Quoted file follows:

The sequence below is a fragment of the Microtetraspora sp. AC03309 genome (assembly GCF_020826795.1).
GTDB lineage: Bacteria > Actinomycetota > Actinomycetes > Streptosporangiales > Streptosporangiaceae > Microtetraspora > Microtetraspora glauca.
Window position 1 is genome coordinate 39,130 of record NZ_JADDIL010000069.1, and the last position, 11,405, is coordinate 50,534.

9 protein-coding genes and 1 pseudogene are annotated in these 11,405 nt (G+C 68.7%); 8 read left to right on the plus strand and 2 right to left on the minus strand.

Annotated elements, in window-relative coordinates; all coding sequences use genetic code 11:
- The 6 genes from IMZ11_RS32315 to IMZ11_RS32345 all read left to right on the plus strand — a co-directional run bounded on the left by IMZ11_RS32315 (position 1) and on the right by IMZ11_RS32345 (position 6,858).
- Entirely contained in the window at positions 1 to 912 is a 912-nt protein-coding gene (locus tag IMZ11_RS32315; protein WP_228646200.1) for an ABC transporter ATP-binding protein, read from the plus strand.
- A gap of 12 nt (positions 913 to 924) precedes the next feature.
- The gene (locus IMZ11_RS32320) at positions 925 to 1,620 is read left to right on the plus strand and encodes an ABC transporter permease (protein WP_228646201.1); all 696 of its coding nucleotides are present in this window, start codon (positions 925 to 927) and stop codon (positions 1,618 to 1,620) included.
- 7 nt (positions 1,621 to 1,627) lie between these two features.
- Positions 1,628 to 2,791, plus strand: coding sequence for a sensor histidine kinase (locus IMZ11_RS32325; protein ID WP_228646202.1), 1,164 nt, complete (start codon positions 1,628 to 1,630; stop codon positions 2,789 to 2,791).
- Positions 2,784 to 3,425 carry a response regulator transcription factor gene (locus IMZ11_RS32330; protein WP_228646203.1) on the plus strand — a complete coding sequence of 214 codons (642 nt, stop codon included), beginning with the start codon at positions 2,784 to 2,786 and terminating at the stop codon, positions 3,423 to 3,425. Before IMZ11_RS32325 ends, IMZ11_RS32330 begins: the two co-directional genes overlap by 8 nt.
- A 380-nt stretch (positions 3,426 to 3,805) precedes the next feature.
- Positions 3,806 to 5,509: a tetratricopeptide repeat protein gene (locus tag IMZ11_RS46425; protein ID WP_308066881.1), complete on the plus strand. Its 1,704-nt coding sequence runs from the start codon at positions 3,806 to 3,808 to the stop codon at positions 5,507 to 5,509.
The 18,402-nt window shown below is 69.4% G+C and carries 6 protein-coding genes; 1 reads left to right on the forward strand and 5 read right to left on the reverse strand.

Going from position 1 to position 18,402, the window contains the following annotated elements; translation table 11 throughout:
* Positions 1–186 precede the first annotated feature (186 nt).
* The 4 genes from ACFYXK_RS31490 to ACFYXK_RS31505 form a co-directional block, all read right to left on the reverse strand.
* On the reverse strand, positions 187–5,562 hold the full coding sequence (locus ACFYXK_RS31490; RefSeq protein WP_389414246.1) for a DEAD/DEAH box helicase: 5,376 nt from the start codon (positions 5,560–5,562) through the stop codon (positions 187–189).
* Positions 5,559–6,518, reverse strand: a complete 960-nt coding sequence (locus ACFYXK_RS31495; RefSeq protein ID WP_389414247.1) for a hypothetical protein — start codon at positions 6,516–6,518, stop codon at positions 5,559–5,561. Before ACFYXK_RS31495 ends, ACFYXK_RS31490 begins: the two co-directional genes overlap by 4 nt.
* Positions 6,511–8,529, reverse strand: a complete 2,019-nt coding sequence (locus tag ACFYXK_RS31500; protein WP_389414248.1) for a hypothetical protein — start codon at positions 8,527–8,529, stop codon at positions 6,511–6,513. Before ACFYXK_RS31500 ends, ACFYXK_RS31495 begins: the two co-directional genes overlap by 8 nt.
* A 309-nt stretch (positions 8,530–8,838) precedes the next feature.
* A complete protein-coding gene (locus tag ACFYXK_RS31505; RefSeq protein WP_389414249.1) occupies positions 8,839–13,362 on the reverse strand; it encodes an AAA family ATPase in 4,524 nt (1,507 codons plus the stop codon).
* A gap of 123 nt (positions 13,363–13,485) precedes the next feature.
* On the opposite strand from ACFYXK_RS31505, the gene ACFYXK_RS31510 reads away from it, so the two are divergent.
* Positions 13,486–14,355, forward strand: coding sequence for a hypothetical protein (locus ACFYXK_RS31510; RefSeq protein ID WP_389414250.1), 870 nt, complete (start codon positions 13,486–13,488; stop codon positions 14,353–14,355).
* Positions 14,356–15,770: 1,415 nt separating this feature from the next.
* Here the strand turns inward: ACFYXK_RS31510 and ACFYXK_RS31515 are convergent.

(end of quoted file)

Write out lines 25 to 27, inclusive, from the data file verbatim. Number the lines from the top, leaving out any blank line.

* On the opposite strand from ACFYXK_RS31505, the gene ACFYXK_RS31510 reads away from it, so the two are divergent.
* Positions 13,486–14,355, forward strand: coding sequence for a hypothetical protein (locus ACFYXK_RS31510; RefSeq protein ID WP_389414250.1), 870 nt, complete (start codon positions 13,486–13,488; stop codon positions 14,353–14,355).
* Positions 14,356–15,770: 1,415 nt separating this feature from the next.